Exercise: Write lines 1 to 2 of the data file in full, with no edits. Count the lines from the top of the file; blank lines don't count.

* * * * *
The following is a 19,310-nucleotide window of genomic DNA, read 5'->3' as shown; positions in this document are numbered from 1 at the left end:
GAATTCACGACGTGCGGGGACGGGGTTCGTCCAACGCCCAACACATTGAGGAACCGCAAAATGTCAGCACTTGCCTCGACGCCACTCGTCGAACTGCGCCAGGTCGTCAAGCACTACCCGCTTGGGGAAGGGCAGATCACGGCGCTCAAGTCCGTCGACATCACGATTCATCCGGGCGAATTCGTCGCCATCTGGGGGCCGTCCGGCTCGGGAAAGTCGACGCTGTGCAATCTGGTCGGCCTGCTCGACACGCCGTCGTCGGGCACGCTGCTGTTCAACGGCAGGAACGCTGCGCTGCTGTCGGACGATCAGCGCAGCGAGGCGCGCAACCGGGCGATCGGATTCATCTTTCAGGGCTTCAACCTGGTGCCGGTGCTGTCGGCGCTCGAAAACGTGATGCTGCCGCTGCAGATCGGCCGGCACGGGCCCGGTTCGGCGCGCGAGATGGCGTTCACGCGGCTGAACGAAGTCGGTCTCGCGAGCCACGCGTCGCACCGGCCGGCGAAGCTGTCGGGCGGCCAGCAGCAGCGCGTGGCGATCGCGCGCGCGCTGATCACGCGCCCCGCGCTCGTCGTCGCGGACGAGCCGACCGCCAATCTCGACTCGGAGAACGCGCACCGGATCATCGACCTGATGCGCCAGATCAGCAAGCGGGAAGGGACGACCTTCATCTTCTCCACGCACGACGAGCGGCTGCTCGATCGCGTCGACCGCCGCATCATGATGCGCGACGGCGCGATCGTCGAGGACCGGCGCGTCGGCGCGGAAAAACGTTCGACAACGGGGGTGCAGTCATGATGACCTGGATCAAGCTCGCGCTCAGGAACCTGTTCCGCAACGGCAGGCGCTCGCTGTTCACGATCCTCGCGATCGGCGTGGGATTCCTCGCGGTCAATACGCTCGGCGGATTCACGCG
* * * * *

The following is a 19,310-nucleotide window of genomic DNA, read 5'->3' as shown; positions in this document are numbered from 1 at the left end:
GAATTCACGACGTGCGGGGACGGGGTTCGTCCAACGCCCAACACATTGAGGAACCGCAAAATGTCAGCACTTGCCTCGACGCCACTCGTCGAACTGCGCCAGGTCGTCAAGCACTACCCGCTTGGGGAAGGGCAGATCACGGCGCTCAAGTCCGTCGACATCACGATTCATCCGGGCGAATTCGTCGCCATCTGGGGGCCGTCCGGCTCGGGAAAGTCGACGCTGTGCAATCTGGTCGGCCTGCTCGACACGCCGTCGTCGGGCACGCTGCTGTTCAACGGCAGGAACGCTGCGCTGCTGTCGGACGATCAGCGCAGCGAGGCGCGCAACCGGGCGATCGGATTCATCTTTCAGGGCTTCAACCTGGTGCCGGTGCTGTCGGCGCTCGAAAACGTGATGCTGCCGCTGCAGATCGGCCGGCACGGGCCCGGTTCGGCGCGCGAGATGGCGTTCACGCGGCTGAACGAAGTCGGTCTCGCGAGCCACGCGTCGCACCGGCCGGCGAAGCTGTCGGGCGGCCAGCAGCAGCGCGTGGCGATCGCGCGCGCGCTGATCACGCGCCCCGCGCTCGTCGTCGCGGACGAGCCGACCGCCAATCTCGACTCGGAGAACGCGCACCGGATCATCGACCTGATGCGCCAGATCAGCAAGCGGGAAGGGACGACCTTCATCTTCTCCACGCACGACGAGCGGCTGCTCGATCGCGTCGACCGCCGCATCATGATGCGCGACGGCGCGATCGTCGAGGACCGGCGCGTCGGCGCGGAAAAACGTTCGACAACGGGGGTGCAGTCATGATGACCTGGATCAAGCTCGCGCTCAGGAACCTGTTCCGCAACGGCAGGCGCTCGCTGTTCACGATCCTCGCGATCGGCGTGGGATTCCTCGCGGTCAATACGCTCGGCGGATTCACGCG